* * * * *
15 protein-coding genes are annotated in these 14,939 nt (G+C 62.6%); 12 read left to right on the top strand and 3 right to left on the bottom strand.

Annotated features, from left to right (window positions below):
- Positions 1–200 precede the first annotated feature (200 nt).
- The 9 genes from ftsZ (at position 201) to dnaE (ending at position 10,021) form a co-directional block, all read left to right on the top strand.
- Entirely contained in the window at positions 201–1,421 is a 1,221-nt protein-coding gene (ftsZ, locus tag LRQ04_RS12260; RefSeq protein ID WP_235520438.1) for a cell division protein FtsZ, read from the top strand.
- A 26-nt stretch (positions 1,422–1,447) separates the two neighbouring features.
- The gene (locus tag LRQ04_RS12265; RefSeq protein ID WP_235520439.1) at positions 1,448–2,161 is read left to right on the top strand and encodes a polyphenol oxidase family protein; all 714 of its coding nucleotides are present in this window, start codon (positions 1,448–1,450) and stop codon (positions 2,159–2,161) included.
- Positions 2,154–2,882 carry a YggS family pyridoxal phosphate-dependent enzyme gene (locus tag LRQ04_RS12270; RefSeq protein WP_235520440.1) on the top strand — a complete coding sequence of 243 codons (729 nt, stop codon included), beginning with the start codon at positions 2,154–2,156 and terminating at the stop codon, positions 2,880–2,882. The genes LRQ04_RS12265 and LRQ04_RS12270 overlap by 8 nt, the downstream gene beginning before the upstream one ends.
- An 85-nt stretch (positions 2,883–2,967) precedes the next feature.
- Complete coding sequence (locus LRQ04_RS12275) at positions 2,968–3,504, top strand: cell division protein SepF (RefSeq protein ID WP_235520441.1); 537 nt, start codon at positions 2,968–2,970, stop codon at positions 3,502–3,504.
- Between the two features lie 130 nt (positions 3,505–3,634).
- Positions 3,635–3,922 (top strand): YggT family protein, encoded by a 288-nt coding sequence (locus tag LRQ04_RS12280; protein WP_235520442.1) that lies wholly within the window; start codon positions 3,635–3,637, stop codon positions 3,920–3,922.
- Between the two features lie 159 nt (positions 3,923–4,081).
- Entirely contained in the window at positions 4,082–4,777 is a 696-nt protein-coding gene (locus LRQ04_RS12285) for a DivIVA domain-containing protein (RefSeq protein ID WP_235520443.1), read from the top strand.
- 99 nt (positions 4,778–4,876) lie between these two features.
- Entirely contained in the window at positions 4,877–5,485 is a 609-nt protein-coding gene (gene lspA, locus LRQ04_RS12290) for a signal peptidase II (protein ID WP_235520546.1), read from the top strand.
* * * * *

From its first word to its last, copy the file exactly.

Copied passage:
15 protein-coding genes are annotated in these 14,939 nt (G+C 62.6%); 12 read left to right on the top strand and 3 right to left on the bottom strand.

Annotated features, from left to right (window positions below):
- Positions 1–200 precede the first annotated feature (200 nt).
- The 9 genes from ftsZ (at position 201) to dnaE (ending at position 10,021) form a co-directional block, all read left to right on the top strand.
- Entirely contained in the window at positions 201–1,421 is a 1,221-nt protein-coding gene (ftsZ, locus tag LRQ04_RS12260; RefSeq protein ID WP_235520438.1) for a cell division protein FtsZ, read from the top strand.
- A 26-nt stretch (positions 1,422–1,447) separates the two neighbouring features.
- The gene (locus tag LRQ04_RS12265; RefSeq protein ID WP_235520439.1) at positions 1,448–2,161 is read left to right on the top strand and encodes a polyphenol oxidase family protein; all 714 of its coding nucleotides are present in this window, start codon (positions 1,448–1,450) and stop codon (positions 2,159–2,161) included.
- Positions 2,154–2,882 carry a YggS family pyridoxal phosphate-dependent enzyme gene (locus tag LRQ04_RS12270; RefSeq protein WP_235520440.1) on the top strand — a complete coding sequence of 243 codons (729 nt, stop codon included), beginning with the start codon at positions 2,154–2,156 and terminating at the stop codon, positions 2,880–2,882. The genes LRQ04_RS12265 and LRQ04_RS12270 overlap by 8 nt, the downstream gene beginning before the upstream one ends.
- An 85-nt stretch (positions 2,883–2,967) precedes the next feature.
- Complete coding sequence (locus LRQ04_RS12275) at positions 2,968–3,504, top strand: cell division protein SepF (RefSeq protein ID WP_235520441.1); 537 nt, start codon at positions 2,968–2,970, stop codon at positions 3,502–3,504.
- Between the two features lie 130 nt (positions 3,505–3,634).
- Positions 3,635–3,922 (top strand): YggT family protein, encoded by a 288-nt coding sequence (locus tag LRQ04_RS12280; protein WP_235520442.1) that lies wholly within the window; start codon positions 3,635–3,637, stop codon positions 3,920–3,922.
- Between the two features lie 159 nt (positions 3,923–4,081).
- Entirely contained in the window at positions 4,082–4,777 is a 696-nt protein-coding gene (locus LRQ04_RS12285) for a DivIVA domain-containing protein (RefSeq protein ID WP_235520443.1), read from the top strand.
- 99 nt (positions 4,778–4,876) lie between these two features.
- Entirely contained in the window at positions 4,877–5,485 is a 609-nt protein-coding gene (gene lspA, locus LRQ04_RS12290) for a signal peptidase II (protein ID WP_235520546.1), read from the top strand.